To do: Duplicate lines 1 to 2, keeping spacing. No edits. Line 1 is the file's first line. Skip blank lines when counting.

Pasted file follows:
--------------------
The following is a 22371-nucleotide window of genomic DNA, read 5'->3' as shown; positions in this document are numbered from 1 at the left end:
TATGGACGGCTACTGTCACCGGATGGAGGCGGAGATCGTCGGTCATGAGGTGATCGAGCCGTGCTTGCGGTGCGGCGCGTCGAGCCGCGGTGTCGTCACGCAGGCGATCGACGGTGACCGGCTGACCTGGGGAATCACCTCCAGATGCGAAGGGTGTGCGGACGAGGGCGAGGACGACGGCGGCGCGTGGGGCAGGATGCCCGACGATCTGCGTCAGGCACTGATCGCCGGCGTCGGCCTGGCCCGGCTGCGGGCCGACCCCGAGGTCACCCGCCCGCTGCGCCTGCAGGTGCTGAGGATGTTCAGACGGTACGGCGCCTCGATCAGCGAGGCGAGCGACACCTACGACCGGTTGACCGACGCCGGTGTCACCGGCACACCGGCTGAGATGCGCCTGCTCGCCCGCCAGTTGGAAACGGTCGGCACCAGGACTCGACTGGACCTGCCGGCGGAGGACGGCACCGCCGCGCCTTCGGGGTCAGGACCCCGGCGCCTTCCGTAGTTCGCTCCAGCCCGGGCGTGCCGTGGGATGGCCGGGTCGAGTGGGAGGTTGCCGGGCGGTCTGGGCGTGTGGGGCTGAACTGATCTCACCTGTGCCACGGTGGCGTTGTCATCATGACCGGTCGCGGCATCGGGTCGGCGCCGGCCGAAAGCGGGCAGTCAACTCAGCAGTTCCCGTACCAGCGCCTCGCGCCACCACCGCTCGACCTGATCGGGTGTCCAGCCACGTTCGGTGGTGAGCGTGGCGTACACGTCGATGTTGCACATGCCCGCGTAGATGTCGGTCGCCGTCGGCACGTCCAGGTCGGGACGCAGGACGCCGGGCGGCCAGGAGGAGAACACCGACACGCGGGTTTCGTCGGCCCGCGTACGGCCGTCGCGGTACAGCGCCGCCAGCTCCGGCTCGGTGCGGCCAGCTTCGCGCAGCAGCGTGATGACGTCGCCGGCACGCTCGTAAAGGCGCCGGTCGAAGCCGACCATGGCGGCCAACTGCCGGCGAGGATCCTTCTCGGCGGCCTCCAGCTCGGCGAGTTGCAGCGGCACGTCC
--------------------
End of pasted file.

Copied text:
The following is a 22371-nucleotide window of genomic DNA, read 5'->3' as shown; positions in this document are numbered from 1 at the left end:
TATGGACGGCTACTGTCACCGGATGGAGGCGGAGATCGTCGGTCATGAGGTGATCGAGCCGTGCTTGCGGTGCGGCGCGTCGAGCCGCGGTGTCGTCACGCAGGCGATCGACGGTGACCGGCTGACCTGGGGAATCACCTCCAGATGCGAAGGGTGTGCGGACGAGGGCGAGGACGACGGCGGCGCGTGGGGCAGGATGCCCGACGATCTGCGTCAGGCACTGATCGCCGGCGTCGGCCTGGCCCGGCTGCGGGCCGACCCCGAGGTCACCCGCCCGCTGCGCCTGCAGGTGCTGAGGATGTTCAGACGGTACGGCGCCTCGATCAGCGAGGCGAGCGACACCTACGACCGGTTGACCGACGCCGGTGTCACCGGCACACCGGCTGAGATGCGCCTGCTCGCCCGCCAGTTGGAAACGGTCGGCACCAGGACTCGACTGGACCTGCCGGCGGAGGACGGCACCGCCGCGCCTTCGGGGTCAGGACCCCGGCGCCTTCCGTAGTTCGCTCCAGCCCGGGCGTGCCGTGGGATGGCCGGGTCGAGTGGGAGGTTGCCGGGCGGTCTGGGCGTGTGGGGCTGAACTGATCTCACCTGTGCCACGGTGGCGTTGTCATCATGACCGGTCGCGGCATCGGGTCGGCGCCGGCCGAAAGCGGGCAGTCAACTCAGCAGTTCCCGTACCAGCGCCTCGCGCCACCACCGCTCGACCTGATCGGGTGTCCAGCCACGTTCGGTGGTGAGCGTGGCGTACACGTCGATGTTGCACATGCCCGCGTAGATGTCGGTCGCCGTCGGCACGTCCAGGTCGGGACGCAGGACGCCGGGCGGCCAGGAGGAGAACACCGACACGCGGGTTTCGTCGGCCCGCGTACGGCCGTCGCGGTACAGCGCCGCCAGCTCCGGCTCGGTGCGGCCAGCTTCGCGCAGCAGCGTGATGACGTCGCCGGCACGCTCGTAAAGGCGCCGGTCGAAGCCGACCATGGCGGCCAACTGCCGGCGAGGATCCTTCTCGGCGGCCTCCAGCTCGGCGAGTTGCAGCGGCACGTCC